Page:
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Borana’s Bravo Golf: Improving ranger accommodation

In the vast landscapes of Northern Kenya, the Lewa Wildlife and Borana Conservancies stand as beacons of hope for threatened species, including rhinos, elephants, Grévy's zebras, and lions. The Lewa-Borana Landscape (LBL) has become a stronghold for their conservation, with significant strides in population growth among these species. However, the threat to animals from poaching continues. To mitigate this threat, the LBL has been implementing several strategies: providing appropriate equipment to the anti-poaching and rhino monitoring teams, increasing human capacity, training courses, enhancing intelligence gathering, and improving staff welfare.


A critical aspect of conservation efforts is ensuring the well-being and effectiveness of the rangers on the front lines. Borana Conservancy recognised the need to upgrade facilities for its rangers stationed at the security base, named Bravo Golf, at the main entrance gate to the Conservancy, where three female rangers are currently posted. To improve living conditions, Borana requested a grant from ForRangers to upgrade the accommodation at Bravo Golf with the goal of providing a decent space that rangers could be proud of.


Initially, there were four dome-shaped rooms at Bravo Golf: three of these were used for accommodation and the remaining room was used for storage. There was one bathroom and toilet, which were in good condition and did not require any modifications or upgrades. Borana intended to build five new rooms at this base: three for accommodation, one as a common room, and one as a kitchen. As the gatehouse is on the main road that cuts through Borana, it is imperative that there is a smart and appropriate structure to assist with external and internal security, as well as contribute towards raising morale and motivation for the teams based there.


Recycled bottles from Borana’s tourism lodge were used for the windows, and local materials were acquired for the rest of construction. Borana remains hugely grateful for the support received and hopes to replicate the success across all gate houses in the Conservancy. The rangers’ and scouts’ morale and work ethic remain high, and the team continues to participate in regular training courses.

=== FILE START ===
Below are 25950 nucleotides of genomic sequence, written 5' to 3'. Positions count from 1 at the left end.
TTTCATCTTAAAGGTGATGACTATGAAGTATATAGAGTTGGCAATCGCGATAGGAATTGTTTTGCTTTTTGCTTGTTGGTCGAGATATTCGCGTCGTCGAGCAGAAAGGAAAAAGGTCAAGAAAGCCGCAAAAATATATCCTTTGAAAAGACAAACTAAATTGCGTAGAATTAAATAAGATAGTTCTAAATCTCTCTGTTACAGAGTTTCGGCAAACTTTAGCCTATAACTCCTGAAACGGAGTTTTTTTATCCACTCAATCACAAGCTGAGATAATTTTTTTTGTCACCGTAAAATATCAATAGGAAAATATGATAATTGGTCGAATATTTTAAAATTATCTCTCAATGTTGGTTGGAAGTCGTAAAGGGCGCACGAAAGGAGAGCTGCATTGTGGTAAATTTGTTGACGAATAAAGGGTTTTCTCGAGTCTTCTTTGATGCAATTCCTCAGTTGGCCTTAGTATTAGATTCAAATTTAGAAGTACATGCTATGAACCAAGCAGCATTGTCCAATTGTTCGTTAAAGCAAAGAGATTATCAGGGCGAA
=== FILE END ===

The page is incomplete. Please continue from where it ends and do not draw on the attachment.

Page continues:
Amidst the construction, conservation efforts across the LBL continued to thrive. The rhino population reached new heights by September 2023, with one black rhino bull, Sonny Liston, expanding his territory south towards the Ngare Ndare Forest.


The upgraded Bravo Golf accommodation has brought about notable improvements, as highlighted by the on-site rangers. From increased space to durable doors and security lights, the new houses not only meet high standards, but also signify Borana’s commitment to the welfare of its rangers.

On the veranda, and the inside of the new Bravo Golf block. Credit: Borana Conservancy.


Jane Namanu, a ranger based at Bravo Golf, shared, "The new houses are in very good condition; they are much more spacious and offer more comfort and warmth than the previous accommodation. The new waste disposal pit built will also make the environment clean and waste disposal easier."


Rianto Lokoran, Deputy Head of Security at Borana Conservancy, added, “The new Bravo Golf gate house has been built to such a high standard that we would now like to apply this to all gate houses, for example ‘India Golf’. I would like to acknowledge and thank our donor for the great work supporting our rangers with this improved accommodation.”


The Bravo Golf project stands as a testament to the ongoing commitment of Borana Conservancy and its partners to conservation and ranger welfare. By addressing the fundamental need for suitable accommodation, the project contributes to maintaining security within the Conservancy and ultimately safeguarding the rich biodiversity of the LBL.


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